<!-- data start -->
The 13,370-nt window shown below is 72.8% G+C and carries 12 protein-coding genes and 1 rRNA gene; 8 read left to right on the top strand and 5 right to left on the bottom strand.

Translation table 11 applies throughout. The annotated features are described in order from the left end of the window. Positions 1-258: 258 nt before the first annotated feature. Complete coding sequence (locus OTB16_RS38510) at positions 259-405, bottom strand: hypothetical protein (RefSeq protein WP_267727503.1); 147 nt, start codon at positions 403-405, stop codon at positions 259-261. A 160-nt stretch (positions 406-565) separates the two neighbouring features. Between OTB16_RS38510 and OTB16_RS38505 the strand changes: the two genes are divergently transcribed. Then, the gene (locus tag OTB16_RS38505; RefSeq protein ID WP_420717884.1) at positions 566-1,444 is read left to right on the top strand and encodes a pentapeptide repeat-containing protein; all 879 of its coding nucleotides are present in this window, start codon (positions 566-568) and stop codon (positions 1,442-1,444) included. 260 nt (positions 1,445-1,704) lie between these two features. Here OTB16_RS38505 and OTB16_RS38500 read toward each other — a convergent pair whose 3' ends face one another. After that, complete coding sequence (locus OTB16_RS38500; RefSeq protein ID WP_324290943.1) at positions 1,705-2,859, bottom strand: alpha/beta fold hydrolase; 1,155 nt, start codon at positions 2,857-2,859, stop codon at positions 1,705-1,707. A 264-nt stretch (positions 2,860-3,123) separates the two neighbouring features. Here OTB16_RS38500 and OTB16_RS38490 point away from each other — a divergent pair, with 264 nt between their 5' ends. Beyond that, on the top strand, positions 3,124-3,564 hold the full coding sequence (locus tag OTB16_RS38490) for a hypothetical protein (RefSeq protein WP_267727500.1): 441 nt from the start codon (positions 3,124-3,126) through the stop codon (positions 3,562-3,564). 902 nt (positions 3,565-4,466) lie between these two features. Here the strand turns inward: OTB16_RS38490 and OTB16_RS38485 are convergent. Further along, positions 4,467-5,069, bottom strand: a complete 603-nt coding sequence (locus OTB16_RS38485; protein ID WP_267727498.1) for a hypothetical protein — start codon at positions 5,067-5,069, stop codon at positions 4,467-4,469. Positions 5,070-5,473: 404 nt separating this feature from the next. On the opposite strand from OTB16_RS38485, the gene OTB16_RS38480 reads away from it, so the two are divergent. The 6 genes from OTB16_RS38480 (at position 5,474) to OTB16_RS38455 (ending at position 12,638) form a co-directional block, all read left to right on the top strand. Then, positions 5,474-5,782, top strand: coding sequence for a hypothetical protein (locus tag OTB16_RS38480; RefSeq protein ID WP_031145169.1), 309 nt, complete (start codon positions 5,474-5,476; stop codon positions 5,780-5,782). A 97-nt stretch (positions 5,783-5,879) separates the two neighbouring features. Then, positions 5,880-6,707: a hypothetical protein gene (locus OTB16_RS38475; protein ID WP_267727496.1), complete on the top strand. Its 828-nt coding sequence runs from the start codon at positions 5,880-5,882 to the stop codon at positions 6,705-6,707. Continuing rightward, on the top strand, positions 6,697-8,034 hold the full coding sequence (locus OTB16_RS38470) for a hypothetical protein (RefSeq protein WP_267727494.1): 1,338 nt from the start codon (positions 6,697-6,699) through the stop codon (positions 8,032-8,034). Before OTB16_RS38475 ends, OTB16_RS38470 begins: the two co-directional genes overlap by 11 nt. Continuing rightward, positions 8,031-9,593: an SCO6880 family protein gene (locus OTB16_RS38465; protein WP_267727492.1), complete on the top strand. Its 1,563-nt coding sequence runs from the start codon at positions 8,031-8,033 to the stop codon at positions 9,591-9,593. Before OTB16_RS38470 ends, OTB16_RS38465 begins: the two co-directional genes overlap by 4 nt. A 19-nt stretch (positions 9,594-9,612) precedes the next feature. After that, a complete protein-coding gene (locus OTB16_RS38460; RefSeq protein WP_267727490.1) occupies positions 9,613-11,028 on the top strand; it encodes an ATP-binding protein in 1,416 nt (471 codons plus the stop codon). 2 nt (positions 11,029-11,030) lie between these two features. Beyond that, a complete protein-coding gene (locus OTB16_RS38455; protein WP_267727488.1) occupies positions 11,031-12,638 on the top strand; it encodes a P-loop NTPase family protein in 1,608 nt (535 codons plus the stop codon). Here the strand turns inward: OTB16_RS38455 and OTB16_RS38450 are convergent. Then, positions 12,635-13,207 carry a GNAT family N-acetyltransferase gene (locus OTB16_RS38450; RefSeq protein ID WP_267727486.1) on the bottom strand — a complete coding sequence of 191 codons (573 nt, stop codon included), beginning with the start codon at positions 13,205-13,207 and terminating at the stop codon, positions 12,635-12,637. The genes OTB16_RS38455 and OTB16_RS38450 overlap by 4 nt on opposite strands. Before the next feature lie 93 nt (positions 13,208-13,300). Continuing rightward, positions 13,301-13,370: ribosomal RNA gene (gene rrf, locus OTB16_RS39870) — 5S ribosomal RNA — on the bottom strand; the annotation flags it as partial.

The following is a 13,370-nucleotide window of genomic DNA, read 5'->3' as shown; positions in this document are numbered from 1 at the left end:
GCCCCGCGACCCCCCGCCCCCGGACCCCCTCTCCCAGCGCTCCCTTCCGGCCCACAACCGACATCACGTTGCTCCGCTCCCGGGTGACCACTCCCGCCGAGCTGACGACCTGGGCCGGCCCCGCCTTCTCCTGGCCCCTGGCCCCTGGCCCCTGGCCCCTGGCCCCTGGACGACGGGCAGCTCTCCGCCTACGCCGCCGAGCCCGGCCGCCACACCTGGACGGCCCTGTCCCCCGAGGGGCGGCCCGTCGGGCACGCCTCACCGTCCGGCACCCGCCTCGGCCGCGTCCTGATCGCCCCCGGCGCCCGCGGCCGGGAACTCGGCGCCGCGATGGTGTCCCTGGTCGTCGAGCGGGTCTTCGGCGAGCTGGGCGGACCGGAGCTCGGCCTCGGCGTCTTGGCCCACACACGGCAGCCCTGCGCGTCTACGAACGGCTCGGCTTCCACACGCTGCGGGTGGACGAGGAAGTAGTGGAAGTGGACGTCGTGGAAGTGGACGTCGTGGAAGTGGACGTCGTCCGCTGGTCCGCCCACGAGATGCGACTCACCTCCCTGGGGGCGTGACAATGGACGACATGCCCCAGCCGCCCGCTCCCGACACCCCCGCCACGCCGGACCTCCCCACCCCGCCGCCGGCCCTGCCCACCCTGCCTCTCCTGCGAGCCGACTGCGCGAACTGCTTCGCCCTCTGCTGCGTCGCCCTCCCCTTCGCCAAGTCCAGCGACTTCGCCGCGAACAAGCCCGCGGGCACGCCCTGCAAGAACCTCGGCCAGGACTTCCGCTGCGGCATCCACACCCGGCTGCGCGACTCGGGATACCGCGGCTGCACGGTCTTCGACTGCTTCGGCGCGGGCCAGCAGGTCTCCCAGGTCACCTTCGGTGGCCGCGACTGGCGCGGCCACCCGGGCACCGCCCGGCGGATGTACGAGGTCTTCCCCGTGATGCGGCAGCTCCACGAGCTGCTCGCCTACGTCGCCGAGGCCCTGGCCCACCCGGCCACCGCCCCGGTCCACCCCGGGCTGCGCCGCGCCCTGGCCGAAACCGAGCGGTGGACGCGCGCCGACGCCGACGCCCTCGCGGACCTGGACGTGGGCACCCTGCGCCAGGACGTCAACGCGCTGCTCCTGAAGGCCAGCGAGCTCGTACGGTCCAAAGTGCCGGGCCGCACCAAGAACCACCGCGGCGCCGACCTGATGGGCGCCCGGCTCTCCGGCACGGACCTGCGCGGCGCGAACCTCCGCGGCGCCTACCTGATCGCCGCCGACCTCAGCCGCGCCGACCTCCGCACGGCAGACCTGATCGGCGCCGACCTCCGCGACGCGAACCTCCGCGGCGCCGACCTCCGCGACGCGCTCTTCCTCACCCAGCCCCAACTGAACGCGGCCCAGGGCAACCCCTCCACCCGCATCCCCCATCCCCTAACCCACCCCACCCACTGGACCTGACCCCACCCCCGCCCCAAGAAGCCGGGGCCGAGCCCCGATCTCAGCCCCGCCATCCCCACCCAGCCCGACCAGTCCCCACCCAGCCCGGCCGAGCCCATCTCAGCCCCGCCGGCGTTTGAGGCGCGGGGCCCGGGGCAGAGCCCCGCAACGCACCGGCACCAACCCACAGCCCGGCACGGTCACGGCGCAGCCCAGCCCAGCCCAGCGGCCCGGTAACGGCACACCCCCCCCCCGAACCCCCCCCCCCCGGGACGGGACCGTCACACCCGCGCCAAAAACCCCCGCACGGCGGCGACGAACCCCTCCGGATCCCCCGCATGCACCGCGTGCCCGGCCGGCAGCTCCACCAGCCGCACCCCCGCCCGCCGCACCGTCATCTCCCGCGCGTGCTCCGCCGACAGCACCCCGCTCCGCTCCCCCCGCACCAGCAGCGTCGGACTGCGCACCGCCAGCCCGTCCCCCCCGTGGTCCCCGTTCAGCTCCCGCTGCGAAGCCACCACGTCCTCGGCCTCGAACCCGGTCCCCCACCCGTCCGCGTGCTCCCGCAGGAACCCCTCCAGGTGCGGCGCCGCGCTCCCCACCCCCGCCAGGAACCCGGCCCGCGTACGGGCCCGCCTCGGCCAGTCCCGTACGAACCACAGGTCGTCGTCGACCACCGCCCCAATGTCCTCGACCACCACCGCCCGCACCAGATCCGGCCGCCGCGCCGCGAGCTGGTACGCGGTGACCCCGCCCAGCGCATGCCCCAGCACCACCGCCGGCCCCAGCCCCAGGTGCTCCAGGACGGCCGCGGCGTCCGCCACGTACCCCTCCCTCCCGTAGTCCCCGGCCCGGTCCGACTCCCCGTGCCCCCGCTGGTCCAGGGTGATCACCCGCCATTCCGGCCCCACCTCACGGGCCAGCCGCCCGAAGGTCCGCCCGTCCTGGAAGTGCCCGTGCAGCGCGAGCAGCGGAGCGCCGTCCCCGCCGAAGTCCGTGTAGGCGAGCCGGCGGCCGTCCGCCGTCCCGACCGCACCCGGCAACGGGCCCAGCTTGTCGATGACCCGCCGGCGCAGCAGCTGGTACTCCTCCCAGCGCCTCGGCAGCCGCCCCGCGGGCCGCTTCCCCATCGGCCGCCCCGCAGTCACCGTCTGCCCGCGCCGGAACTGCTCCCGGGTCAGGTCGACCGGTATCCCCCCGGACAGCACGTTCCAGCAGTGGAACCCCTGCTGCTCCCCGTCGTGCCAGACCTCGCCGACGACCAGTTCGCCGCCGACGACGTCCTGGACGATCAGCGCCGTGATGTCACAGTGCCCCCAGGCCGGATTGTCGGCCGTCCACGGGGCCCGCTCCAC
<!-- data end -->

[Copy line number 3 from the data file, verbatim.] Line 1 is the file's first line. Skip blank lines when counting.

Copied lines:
The following is a 13,370-nucleotide window of genomic DNA, read 5'->3' as shown; positions in this document are numbered from 1 at the left end: